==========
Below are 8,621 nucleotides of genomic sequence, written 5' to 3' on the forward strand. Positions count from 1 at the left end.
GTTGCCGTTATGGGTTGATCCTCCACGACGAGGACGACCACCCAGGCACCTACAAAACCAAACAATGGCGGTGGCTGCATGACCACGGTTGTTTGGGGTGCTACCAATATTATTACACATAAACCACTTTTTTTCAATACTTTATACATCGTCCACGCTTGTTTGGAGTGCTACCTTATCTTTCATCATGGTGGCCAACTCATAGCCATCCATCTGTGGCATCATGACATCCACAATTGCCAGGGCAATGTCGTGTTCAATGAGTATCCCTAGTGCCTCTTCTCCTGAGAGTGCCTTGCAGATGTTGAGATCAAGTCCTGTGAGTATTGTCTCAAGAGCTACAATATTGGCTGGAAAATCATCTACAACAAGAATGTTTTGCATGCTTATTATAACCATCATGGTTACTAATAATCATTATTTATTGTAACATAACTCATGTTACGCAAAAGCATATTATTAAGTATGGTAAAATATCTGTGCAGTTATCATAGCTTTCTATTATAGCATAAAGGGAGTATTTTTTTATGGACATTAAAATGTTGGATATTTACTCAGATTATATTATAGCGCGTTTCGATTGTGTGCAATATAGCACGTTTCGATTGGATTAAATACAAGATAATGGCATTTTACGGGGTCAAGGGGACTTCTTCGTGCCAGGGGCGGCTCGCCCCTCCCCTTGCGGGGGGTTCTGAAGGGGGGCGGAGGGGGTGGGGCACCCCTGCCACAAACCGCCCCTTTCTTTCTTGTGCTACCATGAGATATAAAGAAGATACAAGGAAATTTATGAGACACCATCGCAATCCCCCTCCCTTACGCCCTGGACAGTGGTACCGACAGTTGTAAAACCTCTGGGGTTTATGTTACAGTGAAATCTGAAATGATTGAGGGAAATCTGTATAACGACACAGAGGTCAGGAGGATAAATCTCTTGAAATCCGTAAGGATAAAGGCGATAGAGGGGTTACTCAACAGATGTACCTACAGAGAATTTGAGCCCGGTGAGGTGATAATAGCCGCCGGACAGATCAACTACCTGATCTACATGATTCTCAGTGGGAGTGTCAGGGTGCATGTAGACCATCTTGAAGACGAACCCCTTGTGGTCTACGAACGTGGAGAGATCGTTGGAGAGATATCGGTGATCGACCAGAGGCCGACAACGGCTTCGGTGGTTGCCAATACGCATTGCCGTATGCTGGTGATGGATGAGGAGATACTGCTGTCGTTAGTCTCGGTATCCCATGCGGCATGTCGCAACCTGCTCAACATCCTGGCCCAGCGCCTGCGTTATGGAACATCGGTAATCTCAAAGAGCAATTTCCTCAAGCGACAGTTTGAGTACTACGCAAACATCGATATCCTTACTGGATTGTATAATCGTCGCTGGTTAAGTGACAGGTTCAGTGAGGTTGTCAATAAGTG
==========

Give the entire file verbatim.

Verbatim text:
Below are 8,621 nucleotides of genomic sequence, written 5' to 3' on the forward strand. Positions count from 1 at the left end.
GTTGCCGTTATGGGTTGATCCTCCACGACGAGGACGACCACCCAGGCACCTACAAAACCAAACAATGGCGGTGGCTGCATGACCACGGTTGTTTGGGGTGCTACCAATATTATTACACATAAACCACTTTTTTTCAATACTTTATACATCGTCCACGCTTGTTTGGAGTGCTACCTTATCTTTCATCATGGTGGCCAACTCATAGCCATCCATCTGTGGCATCATGACATCCACAATTGCCAGGGCAATGTCGTGTTCAATGAGTATCCCTAGTGCCTCTTCTCCTGAGAGTGCCTTGCAGATGTTGAGATCAAGTCCTGTGAGTATTGTCTCAAGAGCTACAATATTGGCTGGAAAATCATCTACAACAAGAATGTTTTGCATGCTTATTATAACCATCATGGTTACTAATAATCATTATTTATTGTAACATAACTCATGTTACGCAAAAGCATATTATTAAGTATGGTAAAATATCTGTGCAGTTATCATAGCTTTCTATTATAGCATAAAGGGAGTATTTTTTTATGGACATTAAAATGTTGGATATTTACTCAGATTATATTATAGCGCGTTTCGATTGTGTGCAATATAGCACGTTTCGATTGGATTAAATACAAGATAATGGCATTTTACGGGGTCAAGGGGACTTCTTCGTGCCAGGGGCGGCTCGCCCCTCCCCTTGCGGGGGGTTCTGAAGGGGGGCGGAGGGGGTGGGGCACCCCTGCCACAAACCGCCCCTTTCTTTCTTGTGCTACCATGAGATATAAAGAAGATACAAGGAAATTTATGAGACACCATCGCAATCCCCCTCCCTTACGCCCTGGACAGTGGTACCGACAGTTGTAAAACCTCTGGGGTTTATGTTACAGTGAAATCTGAAATGATTGAGGGAAATCTGTATAACGACACAGAGGTCAGGAGGATAAATCTCTTGAAATCCGTAAGGATAAAGGCGATAGAGGGGTTACTCAACAGATGTACCTACAGAGAATTTGAGCCCGGTGAGGTGATAATAGCCGCCGGACAGATCAACTACCTGATCTACATGATTCTCAGTGGGAGTGTCAGGGTGCATGTAGACCATCTTGAAGACGAACCCCTTGTGGTCTACGAACGTGGAGAGATCGTTGGAGAGATATCGGTGATCGACCAGAGGCCGACAACGGCTTCGGTGGTTGCCAATACGCATTGCCGTATGCTGGTGATGGATGAGGAGATACTGCTGTCGTTAGTCTCGGTATCCCATGCGGCATGTCGCAACCTGCTCAACATCCTGGCCCAGCGCCTGCGTTATGGAACATCGGTAATCTCAAAGAGCAATTTCCTCAAGCGACAGTTTGAGTACTACGCAAACATCGATATCCTTACTGGATTGTATAATCGTCGCTGGTTAAGTGACAGGTTCAGTGAGGTTGTCAATAAGTG